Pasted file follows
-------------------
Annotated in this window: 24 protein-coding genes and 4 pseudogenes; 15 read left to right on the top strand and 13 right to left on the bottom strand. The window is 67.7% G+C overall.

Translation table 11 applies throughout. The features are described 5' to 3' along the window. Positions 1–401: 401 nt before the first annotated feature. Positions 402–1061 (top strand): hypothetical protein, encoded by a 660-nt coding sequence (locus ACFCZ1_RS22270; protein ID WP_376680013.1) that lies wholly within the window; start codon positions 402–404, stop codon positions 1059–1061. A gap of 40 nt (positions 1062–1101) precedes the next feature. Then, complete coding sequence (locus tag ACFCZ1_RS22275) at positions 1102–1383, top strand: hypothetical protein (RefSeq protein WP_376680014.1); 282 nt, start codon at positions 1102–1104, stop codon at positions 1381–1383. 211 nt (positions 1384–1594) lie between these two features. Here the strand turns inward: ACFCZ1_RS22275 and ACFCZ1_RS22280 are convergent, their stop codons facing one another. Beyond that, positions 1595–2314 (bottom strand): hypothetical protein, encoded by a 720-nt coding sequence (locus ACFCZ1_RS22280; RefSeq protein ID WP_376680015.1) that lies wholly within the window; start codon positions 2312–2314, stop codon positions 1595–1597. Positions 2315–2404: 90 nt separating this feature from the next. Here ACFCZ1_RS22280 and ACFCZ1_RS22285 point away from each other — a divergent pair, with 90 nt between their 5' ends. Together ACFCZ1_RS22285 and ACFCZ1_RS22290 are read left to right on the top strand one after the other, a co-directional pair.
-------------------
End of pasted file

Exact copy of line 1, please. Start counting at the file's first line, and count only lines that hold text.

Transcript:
Annotated in this window: 24 protein-coding genes and 4 pseudogenes; 15 read left to right on the top strand and 13 right to left on the bottom strand. The window is 67.7% G+C overall.